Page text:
The results from this study seem impressive. But it’s important not to get your hopes up based on a single data point. So far, this is the only detailed study involving ecdysteroids and human weightlifters, and it has yet to be replicated.

this study had a relatively small sample size, with only 11-12 individuals in each group. Also, there is no indication that the researchers controlled calorie intake or macronutrients between groups. Nevertheless, if we take this study at face value, it reveals some interesting insights.

For example, the participants were experienced lifters, which means they were past the newbie gains phase. And they only worked out three days per week on a basic total body training split, which is sub-optimized for muscle gain.

In addition, this study used relatively small doses. Despite the being labeled as 100mg, supplement analysis revealed there was only 6mg of ecdysterone per capsule. And the participants took either two capsules or eight capsules, corresponding to 12 mg or 48 mg dosages.

Turkesterone Dosage

In animal studies, Turkesterone and other ecdysteroid dosages range from as low as 0.1 mg/kg all the way up to 10+ mg/kg of body weight. But the average dose is around 5 mg/kg.

By comparison, limited human studies suggest that 0.5 mg/kg could be an effective dose. That corresponds to around 40 mg of turkesterone daily for the average adult.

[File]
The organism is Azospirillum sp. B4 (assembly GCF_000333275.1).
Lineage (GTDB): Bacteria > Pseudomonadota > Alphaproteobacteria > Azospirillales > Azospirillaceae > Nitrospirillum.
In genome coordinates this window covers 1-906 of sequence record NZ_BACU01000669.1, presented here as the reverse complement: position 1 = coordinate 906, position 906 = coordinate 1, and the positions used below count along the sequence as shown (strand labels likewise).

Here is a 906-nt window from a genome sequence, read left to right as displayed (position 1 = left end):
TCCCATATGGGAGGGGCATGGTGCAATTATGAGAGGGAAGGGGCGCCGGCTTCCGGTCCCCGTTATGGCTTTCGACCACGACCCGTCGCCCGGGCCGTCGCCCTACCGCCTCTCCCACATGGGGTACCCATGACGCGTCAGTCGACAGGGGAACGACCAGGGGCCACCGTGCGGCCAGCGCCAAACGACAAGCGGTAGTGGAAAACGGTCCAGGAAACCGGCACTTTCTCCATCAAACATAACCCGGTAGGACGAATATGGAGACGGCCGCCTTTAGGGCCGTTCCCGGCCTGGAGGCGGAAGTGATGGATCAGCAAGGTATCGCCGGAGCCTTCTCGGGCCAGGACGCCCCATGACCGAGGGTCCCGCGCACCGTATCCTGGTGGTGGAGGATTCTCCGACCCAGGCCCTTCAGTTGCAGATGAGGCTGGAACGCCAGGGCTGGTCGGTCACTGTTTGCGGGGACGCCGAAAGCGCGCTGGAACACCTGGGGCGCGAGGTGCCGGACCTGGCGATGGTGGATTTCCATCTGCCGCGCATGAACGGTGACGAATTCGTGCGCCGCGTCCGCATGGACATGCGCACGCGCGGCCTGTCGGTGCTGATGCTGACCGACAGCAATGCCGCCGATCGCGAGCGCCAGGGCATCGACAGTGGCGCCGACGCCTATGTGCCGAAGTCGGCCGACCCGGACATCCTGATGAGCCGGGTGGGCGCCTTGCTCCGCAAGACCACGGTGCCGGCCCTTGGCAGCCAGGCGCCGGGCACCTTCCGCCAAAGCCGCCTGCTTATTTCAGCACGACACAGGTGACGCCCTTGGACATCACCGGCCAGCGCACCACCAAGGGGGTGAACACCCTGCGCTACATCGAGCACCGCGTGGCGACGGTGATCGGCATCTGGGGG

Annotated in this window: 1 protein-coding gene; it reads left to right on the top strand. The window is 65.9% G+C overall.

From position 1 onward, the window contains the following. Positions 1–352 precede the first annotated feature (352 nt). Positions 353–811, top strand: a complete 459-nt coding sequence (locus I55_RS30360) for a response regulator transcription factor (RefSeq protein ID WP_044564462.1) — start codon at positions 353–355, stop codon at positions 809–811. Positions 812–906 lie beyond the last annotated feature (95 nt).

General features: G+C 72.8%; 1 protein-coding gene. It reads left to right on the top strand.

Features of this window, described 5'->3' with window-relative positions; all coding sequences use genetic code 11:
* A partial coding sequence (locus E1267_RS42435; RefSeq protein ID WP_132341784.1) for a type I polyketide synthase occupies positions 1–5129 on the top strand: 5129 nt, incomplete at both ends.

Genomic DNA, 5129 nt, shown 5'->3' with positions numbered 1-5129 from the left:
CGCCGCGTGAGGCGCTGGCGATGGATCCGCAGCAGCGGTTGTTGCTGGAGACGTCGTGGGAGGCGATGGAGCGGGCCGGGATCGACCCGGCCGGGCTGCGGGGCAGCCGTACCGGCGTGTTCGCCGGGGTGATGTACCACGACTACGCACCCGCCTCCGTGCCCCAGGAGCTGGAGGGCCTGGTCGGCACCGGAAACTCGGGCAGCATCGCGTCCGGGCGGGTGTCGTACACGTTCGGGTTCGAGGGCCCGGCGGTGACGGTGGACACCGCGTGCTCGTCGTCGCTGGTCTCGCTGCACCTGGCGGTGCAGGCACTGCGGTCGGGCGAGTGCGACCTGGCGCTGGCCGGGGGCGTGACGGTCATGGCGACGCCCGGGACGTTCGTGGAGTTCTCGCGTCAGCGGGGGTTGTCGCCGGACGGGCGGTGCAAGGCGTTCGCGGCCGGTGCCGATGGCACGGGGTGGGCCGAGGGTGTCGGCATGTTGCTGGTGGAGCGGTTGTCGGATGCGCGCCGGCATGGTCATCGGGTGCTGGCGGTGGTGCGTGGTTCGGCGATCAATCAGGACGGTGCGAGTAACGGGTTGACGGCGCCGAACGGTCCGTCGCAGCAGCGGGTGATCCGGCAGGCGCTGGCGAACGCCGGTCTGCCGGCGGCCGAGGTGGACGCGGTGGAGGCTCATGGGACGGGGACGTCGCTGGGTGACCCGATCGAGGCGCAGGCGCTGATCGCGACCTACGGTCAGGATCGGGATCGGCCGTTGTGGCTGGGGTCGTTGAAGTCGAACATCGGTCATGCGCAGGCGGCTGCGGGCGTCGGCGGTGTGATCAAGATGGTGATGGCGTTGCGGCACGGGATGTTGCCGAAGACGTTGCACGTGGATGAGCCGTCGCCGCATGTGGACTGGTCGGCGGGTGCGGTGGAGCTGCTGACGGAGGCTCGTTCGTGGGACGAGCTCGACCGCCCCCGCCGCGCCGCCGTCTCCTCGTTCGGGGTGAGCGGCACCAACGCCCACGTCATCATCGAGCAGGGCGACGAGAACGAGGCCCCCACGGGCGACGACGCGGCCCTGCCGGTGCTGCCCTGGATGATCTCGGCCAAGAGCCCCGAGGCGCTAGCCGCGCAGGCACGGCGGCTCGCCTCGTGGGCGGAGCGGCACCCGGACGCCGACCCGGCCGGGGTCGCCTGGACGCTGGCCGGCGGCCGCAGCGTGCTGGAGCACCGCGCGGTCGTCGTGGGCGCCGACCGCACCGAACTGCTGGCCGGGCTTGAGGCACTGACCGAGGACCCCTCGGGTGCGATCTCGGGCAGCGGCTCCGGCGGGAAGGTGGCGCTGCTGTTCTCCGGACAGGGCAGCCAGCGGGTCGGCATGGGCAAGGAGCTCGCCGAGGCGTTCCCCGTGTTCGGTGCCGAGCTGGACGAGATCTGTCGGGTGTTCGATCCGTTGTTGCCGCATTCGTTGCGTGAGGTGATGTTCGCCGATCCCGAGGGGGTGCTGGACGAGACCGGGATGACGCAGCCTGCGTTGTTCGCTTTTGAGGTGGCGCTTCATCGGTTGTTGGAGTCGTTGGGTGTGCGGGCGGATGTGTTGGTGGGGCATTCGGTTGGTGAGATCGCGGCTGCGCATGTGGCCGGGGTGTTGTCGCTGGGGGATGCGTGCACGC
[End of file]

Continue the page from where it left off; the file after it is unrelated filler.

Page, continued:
Table 2. Ecdysteroid Dosage by Body Weight (0.5-5 mg/kg)
Body Weight Daily Dose
120 lbs 27-270 mg
140 lbs 32-320 mg
160 lbs 36-360 mg
180 lbs 41-410 mg
200 lbs 45-450 mg
220 lbs 50-500 mg
240 lbs 55-550 mg
260 lbs 59-590 mg

Turkesterone Side Effects

Unlike testosterone and other androgenic steroids, turkesterone does not act via androgen receptors. Therefore, it does not cause the adverse side effects of traditional anabolic steroids, such as acne or gynecomastia.

Moreover, turkesterone is usually taken orally, so it does not come with the pain or risks associated with injections. At the same time, it is not toxic to the liver or kidneys like oral steroids such as Dianabol.

Instead, turkesterone appears to act via different pathways and does not cause any known side effects. Still, you should be aware that there can be other ingredients in turkesterone supplements that could cause side effects.

Turkesterone Supplements

Another problem with turkesterone supplements is that they don’t always contain what the label says. Most turkesterone products on the market today contain Ajuga turkestanica extract, reportedly standardized to 10% turkesterone by weight.

So if the label says 500 mg of Ajuga turkestanica extract, it should contain 50 mg of turkesterone. However, an independent analysis of popular turkesterone products revealed that most contain less than 1 mg of turkesterone per capsule!